Monday, 5 November 2012

Does size Matter?

It might sound a bit of a cliché but does size really matter?

I think it might.

As I have reached my 50th year,  I have found that my eyes have deteriorated as a result of poor screen pixelation on computers and poor refresh rates causing eye fatigue, headaches and sight difficulties.  Such is the life for many people who spend much of their life in front of a computer screen.

I notice that the font size is critical to me; if it is too small then I have to change to my reading glasses. Too small is defined as the size of font size currently used on many pre-packaged ready meals.  This means I either have poorly cooked food or have to put on my reading spectacles.

On a computer or mobile device the font size is extremely important.  For many smartphones there are apps that can be downloaded to change the font size but few are absolutely ideal and most will change the font of some items whilst leaving others at their originally small size.   

The smartphone and tablet computer tend to mitigate this problem by the use of icons, so the user does not need to read the name of a programme, they just click on the icon.  Pictures are often easier to recognize and have greater utility than just words but when in an app such as notepad the user must fiddle with the settings to change the font.  Most games do not allow for font change making them a little difficult to play on a smart phone.  Similarly texts are often unable to be read easily unless a text font modifying app is installed.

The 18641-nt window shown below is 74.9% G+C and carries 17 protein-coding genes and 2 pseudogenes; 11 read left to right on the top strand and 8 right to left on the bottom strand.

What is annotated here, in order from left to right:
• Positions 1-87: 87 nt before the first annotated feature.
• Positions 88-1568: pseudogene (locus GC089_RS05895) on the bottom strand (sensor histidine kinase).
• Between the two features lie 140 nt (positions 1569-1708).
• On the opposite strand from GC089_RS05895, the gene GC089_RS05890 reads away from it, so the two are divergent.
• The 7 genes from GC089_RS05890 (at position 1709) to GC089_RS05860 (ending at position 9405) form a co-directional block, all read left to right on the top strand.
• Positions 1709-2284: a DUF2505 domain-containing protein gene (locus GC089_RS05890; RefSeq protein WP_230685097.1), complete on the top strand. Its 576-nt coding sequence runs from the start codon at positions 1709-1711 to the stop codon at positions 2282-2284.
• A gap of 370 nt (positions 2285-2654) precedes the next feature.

Size is also important in relation to the size of the screen; bigger screen better font is usually the case.

The iPad and iPad mini

The Samsung Galaxy S3  and S3 mini

The iPhone 4 and iPhone 5

The most important size though is the size of the device itself. The mini iPad for example has been criticised as it is more difficult to pocket than its 7 inch counterpart the Google Nexus 7.  The Samsung Galaxy S3 and the iPhone 5 are substantially bigger than their previous incarnations, this has caused Samsung to rethink the S3 and bring out the S3 mini, similar phone but smaller.  

Depending on what you want to do with your phone the size of the device matters. 

If you just want to receive calls and make them, then the device needs to be big enough for the numbers to be visible that are being dialled.  If texting is a priority then the screen needs to be bigger but small enough for thumbs to glide effortlessly around a keypad. If the phone is smarter and the user wants to play games on it, then it needs to be bigger still; and if the person wants to use the phone as a photographic studio to edit and take photos it should be even bigger.

Mobile devices can be too big and cumbersome. Many tablets are very portable but not suitable for one handed use for long periods as they are a little too heavy for most people. Similarly, large screen mobile phones are great but can be a privacy issue as if the screen is too big, allowing others to see the content as well as the user.

It is interesting to note that most easy to use phones have large screens and large fonts but the phones themselves are largely quite small. So this is acknowledged as an issue of importance but one that many smartphone manufacturers have not heeded.

So the $64 million question is what is the best size? 
Is their and ideal size?

What size is best?